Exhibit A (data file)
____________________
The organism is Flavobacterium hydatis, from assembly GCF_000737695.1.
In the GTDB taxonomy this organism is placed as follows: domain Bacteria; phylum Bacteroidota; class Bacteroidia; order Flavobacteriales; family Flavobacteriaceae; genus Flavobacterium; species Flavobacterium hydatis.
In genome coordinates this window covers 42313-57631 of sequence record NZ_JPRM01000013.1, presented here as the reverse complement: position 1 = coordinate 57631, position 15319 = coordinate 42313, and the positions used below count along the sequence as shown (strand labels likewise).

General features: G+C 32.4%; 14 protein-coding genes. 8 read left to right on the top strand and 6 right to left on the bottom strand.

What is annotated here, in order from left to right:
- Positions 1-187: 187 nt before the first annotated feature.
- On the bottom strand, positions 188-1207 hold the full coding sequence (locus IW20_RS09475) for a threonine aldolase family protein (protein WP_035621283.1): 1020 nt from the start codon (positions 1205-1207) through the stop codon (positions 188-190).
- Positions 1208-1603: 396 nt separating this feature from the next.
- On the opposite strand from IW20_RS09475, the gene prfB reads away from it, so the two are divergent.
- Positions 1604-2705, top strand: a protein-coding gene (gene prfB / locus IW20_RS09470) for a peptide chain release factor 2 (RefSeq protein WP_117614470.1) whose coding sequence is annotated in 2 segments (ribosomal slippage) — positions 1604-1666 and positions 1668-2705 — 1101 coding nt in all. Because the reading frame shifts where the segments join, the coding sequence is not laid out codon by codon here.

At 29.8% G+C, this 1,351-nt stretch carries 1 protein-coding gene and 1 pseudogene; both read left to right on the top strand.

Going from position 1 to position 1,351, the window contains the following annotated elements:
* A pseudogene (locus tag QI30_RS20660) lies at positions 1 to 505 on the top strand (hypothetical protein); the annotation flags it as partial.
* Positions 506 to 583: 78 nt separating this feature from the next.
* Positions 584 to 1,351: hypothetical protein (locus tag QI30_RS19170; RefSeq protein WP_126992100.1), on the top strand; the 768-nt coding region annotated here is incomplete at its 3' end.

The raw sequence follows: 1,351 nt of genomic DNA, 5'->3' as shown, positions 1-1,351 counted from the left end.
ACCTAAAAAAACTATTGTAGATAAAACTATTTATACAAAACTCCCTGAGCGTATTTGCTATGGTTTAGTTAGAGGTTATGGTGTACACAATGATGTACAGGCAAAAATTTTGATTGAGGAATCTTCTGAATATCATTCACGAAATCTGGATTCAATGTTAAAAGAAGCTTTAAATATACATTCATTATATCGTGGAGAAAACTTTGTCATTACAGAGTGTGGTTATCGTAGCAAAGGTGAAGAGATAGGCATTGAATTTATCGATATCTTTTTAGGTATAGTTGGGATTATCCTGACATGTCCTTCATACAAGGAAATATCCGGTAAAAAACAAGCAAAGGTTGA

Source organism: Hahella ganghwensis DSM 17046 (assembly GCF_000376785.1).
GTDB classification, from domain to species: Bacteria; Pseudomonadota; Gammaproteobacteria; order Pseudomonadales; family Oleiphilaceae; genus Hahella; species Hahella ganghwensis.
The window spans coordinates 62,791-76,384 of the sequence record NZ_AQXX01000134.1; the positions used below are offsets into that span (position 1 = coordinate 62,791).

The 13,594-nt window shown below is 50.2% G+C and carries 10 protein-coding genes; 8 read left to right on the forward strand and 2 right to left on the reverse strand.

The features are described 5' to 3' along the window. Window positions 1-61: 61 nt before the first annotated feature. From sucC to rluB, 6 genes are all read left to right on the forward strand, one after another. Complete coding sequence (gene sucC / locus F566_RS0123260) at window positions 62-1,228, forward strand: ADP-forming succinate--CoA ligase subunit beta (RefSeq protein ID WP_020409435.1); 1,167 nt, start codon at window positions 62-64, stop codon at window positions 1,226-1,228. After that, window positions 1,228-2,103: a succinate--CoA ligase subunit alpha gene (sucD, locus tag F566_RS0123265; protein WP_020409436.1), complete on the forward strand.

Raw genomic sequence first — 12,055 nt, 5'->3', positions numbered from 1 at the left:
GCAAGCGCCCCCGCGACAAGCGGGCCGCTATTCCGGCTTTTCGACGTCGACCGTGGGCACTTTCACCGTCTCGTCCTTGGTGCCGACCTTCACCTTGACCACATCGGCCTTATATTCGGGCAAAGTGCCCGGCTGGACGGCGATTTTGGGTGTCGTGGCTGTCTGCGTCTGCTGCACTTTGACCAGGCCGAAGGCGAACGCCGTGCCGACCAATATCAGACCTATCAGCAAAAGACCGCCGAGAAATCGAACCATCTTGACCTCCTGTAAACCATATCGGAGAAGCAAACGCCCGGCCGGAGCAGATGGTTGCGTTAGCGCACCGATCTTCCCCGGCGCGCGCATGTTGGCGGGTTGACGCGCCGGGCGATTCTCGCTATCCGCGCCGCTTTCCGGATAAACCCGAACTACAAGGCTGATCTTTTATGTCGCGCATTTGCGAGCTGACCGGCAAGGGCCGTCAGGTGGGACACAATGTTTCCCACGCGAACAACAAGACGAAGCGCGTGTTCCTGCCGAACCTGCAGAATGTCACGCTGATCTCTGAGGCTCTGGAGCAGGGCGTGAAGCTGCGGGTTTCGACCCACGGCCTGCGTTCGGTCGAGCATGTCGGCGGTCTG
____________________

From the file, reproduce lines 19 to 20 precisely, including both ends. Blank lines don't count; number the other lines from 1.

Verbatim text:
GTDB classification, from domain to species: Bacteria; Pseudomonadota; Gammaproteobacteria; order Pseudomonadales; family Oleiphilaceae; genus Hahella; species Hahella ganghwensis.
The window spans coordinates 62,791-76,384 of the sequence record NZ_AQXX01000134.1; the positions used below are offsets into that span (position 1 = coordinate 62,791).